Image: Joshua J. Cotten
Viral marketing is something I get asked about a lot. It’s actually pretty easy to understand.
Every piece of viral marketing consists of 2 things.
It goes to someone. (They received it).
Then it goes through them. (They share it with one or more people).
For both of those steps to happen, a marketing message needs to be easy to share and remarkable in some way.
Allow me to explain.
Easy to share
As I mentioned previously, the Kentucky Fried Chicken strapline is an excellent example of an easy to share message. It’s just 3 words long. Finger lickin’ good. That’s easy to remember and share.
The marketing message from Apple is even easier to share. When someone is using one of their products in public, there’s a highly visible Apple logo pointing at everyone who can see them. Until recently, the Apple logo on MacBook Pro and MacBook Air models was illuminated on the lid. Today, those logo’s are (like those on iPhones) highly polished mirrors.
What makes viral marketing viral, is that it doesn’t spread from the vendor to the marketplace. It spreads from person to person.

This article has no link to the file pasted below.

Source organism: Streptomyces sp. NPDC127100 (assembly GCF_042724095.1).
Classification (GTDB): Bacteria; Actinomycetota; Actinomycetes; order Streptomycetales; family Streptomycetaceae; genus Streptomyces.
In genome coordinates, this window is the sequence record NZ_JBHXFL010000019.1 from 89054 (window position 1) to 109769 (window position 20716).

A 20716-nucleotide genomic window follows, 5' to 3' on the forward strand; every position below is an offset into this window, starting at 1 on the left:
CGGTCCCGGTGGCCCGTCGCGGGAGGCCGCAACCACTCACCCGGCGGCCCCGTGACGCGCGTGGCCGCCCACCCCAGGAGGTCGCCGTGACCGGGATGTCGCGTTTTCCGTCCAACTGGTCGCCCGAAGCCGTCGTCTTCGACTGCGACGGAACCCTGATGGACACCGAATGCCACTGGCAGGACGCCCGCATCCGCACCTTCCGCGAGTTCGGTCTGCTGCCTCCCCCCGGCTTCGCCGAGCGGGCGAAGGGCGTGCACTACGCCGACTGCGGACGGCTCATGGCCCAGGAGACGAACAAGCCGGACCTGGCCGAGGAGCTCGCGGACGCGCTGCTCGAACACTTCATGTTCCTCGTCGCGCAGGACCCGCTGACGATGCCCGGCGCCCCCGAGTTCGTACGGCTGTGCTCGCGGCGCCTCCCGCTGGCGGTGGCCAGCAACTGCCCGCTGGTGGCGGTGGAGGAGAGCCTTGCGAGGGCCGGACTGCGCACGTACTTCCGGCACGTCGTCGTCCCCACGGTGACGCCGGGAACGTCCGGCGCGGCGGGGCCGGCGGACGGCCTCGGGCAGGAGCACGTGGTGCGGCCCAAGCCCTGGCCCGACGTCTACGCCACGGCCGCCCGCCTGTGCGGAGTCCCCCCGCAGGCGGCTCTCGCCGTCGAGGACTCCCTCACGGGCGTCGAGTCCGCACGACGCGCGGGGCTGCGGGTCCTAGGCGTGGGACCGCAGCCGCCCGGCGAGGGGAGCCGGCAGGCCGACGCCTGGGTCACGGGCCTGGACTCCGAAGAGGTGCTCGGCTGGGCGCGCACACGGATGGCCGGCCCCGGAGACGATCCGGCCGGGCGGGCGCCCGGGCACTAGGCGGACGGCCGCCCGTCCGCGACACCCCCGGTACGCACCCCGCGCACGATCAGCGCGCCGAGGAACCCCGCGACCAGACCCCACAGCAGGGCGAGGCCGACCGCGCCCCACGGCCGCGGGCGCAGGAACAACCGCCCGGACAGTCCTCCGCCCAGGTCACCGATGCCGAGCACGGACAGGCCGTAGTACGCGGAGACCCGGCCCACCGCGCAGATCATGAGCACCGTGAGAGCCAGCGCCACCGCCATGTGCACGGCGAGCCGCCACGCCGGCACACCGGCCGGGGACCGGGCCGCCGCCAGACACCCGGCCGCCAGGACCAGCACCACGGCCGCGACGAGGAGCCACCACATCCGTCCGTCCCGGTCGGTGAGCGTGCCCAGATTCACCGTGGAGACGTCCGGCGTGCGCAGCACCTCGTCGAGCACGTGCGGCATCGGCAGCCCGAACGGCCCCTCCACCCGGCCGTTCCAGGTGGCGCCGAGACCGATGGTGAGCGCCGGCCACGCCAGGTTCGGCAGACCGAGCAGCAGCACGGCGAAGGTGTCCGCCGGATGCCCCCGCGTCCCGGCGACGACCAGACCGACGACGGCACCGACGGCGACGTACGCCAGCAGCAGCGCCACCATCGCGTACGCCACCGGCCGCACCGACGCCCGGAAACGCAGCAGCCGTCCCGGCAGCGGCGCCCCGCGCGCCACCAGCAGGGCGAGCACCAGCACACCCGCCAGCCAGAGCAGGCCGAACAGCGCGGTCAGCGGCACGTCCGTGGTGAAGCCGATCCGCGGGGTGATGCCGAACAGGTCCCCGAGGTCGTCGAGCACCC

This means viral marketing not only reaches a lot of people, but unlike advertising, the people sharing the message are those we know and trust.
Here’s an example I mentioned a while ago. Jennie knows I take lots of notes. So, when she discovered a note-taking app that blew her away, she emailed me with a link, so I could see it. Within 10 minutes, I’d bought it too. Jennie’s remarkable experience provided her with the motivation to share what she’d found with her huge circle of friends. I’ve now shared it tons of times, too. Plus, I blogged about it.
Then there’s my friend and former client, Greg. When Greg recommends my services to his friends and contacts, he tells them; “Jim doubled our turnover in 5 months”. Greg’s experience of my results is what motivates him to tell people. And his message is just 7 words long, meaning it’s also easy to share.
What about you?
If you want to attract massively more word of mouth referrals or go full-on viral, your message needs to do the same. To go to people and then through people.
Take some time to review how clear, easy to share and memorable your viral marketing message is. Then look for ways to improve it as much as you can. The more remarkable it is, the more widely it spreads. If you don’t already have one, create one. The fewer words the better. Greg’s is 7 words long. KFC did it in just 3 words.
This is not an easy project. So if you can hire expert help, I recommend you do. Either way, it makes no sense to ignore the most powerful form of marketing on the planet.